Certain yummy things come from the ground. Potatoes, for example.
I'd add chickpeas, lentils, and beans to that list, among other things. I can go either way on things like radishes, beets, and jicama. But in my book, once something has been in the dirt for a long enough time, it necessarily falls under the category of "things to burn," rather than "things to eat." Case in point: oil, coal, propane, natural gas—all of which are proving useful as sources of heat during this gnarly polar vortex we've got going over most of the country. You burn them. Nobody in his right mind tries to eat them.
I'd like to add truffles to that list. Fungi that have been in the dirt for 5-8 years have long since graduated from the "you should eat this" league, and are now well on their way to becoming fossil fuels for future generations to incinerate. Let's just go ahead and leave them in the ground for now.
Because they taste like dirt. They're bitter, chalky, and...I mean, some might use the term "earthy," but I think that word is simply too kind for this "gourmet" subterranean fungus.
Just the smell from the bag was too much for me. I'm not really even sure why. "Organic white truffle" is very low on the ingredients list, but there's nothing else on there that I dislike at all. Tapioca maltodextrin might be a little odd for potato chips, but I'm down with tapioca stuff. I like oil. I like salt. I like potatoes. The look, feel, and texture of the chips was just fine. If you lacked olfactory and gustatory senses, you'd never be able to differentiate these chips from run-of-the-mill salted potato chips. But for me, that truffley taste just overpowered everything else, and I could scarcely stomach two of the chips.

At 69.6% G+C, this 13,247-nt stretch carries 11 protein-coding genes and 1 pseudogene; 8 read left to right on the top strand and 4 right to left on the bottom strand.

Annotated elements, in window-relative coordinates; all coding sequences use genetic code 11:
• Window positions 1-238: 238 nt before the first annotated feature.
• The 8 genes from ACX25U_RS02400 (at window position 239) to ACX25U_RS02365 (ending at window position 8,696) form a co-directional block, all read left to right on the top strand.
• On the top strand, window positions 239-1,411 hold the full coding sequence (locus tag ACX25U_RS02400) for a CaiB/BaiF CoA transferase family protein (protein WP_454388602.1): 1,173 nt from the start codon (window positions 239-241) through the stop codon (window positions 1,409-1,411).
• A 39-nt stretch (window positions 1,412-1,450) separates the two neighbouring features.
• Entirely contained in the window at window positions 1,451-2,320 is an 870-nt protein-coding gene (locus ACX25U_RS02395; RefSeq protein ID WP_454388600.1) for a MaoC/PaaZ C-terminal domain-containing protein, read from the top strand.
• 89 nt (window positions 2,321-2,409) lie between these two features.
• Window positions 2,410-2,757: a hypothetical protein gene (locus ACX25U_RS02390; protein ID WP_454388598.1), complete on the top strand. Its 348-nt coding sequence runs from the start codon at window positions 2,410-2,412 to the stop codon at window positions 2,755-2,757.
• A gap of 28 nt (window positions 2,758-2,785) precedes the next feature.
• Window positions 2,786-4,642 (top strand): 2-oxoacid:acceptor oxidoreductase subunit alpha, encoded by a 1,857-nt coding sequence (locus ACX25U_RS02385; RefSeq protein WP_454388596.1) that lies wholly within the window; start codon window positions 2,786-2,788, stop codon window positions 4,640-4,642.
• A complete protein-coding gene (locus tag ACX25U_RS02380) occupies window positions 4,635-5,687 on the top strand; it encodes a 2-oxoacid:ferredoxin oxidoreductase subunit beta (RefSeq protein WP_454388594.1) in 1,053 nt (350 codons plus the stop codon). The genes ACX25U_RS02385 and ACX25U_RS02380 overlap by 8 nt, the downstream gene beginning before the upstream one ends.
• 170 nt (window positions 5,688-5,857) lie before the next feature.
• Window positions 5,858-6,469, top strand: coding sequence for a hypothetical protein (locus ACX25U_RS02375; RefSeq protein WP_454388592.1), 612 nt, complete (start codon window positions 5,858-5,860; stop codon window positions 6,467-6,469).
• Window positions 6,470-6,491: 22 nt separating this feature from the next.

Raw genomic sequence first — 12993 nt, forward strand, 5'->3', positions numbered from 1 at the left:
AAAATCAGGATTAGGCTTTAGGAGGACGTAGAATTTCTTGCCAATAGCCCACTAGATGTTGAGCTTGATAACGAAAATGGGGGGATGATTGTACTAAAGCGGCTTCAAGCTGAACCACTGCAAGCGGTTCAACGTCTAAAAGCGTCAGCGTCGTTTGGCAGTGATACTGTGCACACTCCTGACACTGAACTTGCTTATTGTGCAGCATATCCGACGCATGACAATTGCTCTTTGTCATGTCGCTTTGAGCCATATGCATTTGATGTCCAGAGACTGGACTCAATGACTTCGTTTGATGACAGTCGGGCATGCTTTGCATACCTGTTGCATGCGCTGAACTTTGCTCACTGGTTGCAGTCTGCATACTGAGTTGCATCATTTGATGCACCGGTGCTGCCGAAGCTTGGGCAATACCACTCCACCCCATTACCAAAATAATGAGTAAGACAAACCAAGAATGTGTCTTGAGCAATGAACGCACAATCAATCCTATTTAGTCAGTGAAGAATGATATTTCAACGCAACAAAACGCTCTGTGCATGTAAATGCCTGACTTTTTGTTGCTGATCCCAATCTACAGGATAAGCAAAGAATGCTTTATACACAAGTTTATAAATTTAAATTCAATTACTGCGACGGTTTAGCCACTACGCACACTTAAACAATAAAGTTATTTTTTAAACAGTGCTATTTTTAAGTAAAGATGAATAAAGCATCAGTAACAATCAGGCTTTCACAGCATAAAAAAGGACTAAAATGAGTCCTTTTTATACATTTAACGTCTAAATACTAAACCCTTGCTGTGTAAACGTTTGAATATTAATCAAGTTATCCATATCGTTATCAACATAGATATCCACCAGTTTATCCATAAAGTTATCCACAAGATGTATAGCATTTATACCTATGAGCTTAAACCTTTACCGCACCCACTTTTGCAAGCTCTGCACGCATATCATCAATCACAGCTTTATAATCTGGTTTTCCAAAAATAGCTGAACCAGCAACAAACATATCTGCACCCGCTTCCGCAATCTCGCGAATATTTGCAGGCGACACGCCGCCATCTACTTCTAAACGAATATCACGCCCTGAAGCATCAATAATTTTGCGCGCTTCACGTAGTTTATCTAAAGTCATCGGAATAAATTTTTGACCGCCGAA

I'd also like to point out that I'm in the minority here, apparently. The lovely Sonia enjoyed these soil-flavored chips, oddly enough. And our western PA blogging counterparts appreciated the Truffle Mac and Cheese exactly one year ago this week. I guess you can chalk it up to my lifelong aversion to fungi. I don't even really like mushrooms.
I, for one, hope to never eat another truffle-containing product for as long as I live. You can call me unsophisticated, but you can't call me unadventurous. Sonia and I consumed and enjoyed both alligator meat and python meat for the first time this New Year's Eve at a fancy hot dog place in Philly. Even those guys serve potato chips sans truffles. They know what's up.
I give these chips one and a half stars. I would have gone with zero, but their texture and appearance was just fine. It's the flavor I can't handle. Sonia will go with four. She thinks the flavor is "interesting," and she likes that the chips aren't as oily as other varieties.
Bottom line: 5.5 out of 10.